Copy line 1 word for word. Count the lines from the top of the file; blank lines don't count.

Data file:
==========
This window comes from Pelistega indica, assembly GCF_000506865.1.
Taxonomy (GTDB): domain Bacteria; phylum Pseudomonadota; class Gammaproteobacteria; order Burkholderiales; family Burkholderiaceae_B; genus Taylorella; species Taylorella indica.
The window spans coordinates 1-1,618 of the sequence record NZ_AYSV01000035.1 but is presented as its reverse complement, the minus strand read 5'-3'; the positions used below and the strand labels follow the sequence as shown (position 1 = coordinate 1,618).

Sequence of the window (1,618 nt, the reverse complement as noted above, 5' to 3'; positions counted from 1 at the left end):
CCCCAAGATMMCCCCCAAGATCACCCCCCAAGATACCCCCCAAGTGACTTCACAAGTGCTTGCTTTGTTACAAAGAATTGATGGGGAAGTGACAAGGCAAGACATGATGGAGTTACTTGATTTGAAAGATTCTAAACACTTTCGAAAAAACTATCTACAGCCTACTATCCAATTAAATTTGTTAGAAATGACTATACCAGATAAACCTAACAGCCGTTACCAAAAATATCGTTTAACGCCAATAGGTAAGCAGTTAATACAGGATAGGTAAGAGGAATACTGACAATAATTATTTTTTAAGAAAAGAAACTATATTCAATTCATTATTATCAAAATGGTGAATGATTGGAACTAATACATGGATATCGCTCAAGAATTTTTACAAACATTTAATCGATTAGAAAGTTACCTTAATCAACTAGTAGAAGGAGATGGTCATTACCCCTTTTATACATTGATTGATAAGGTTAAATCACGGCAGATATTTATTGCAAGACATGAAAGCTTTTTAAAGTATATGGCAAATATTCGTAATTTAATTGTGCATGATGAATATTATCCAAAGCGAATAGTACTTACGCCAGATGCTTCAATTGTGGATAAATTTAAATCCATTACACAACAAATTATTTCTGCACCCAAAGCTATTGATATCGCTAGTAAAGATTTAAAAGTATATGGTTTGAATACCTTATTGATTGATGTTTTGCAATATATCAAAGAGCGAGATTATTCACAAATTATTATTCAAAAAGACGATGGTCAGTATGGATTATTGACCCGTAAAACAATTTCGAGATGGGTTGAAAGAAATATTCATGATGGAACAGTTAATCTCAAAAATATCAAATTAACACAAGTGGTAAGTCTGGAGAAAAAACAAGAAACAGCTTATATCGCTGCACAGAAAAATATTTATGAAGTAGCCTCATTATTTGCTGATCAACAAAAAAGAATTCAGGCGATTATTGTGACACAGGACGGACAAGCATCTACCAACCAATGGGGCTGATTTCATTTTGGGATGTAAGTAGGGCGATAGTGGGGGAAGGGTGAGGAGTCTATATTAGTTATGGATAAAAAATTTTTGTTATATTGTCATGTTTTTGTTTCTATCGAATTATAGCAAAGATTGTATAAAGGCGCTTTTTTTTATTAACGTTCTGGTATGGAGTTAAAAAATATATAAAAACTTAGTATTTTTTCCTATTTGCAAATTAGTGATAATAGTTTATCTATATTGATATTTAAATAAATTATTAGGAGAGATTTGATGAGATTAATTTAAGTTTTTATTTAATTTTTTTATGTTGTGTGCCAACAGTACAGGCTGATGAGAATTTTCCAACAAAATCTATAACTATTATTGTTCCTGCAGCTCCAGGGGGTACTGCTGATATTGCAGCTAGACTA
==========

This window comes from Pelistega indica, assembly GCF_000506865.1.